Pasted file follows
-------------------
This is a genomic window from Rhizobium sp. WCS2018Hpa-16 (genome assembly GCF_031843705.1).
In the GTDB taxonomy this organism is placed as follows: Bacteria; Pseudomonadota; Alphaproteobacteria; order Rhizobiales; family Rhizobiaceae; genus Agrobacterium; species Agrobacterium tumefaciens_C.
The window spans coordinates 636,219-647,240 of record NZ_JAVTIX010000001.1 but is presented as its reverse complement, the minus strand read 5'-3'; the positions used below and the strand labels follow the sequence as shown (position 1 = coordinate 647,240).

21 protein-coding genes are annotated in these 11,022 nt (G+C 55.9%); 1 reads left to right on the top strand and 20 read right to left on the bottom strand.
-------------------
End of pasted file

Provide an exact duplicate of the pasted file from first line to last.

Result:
This is a genomic window from Rhizobium sp. WCS2018Hpa-16 (genome assembly GCF_031843705.1).
In the GTDB taxonomy this organism is placed as follows: Bacteria; Pseudomonadota; Alphaproteobacteria; order Rhizobiales; family Rhizobiaceae; genus Agrobacterium; species Agrobacterium tumefaciens_C.
The window spans coordinates 636,219-647,240 of record NZ_JAVTIX010000001.1 but is presented as its reverse complement, the minus strand read 5'-3'; the positions used below and the strand labels follow the sequence as shown (position 1 = coordinate 647,240).

21 protein-coding genes are annotated in these 11,022 nt (G+C 55.9%); 1 reads left to right on the top strand and 20 read right to left on the bottom strand.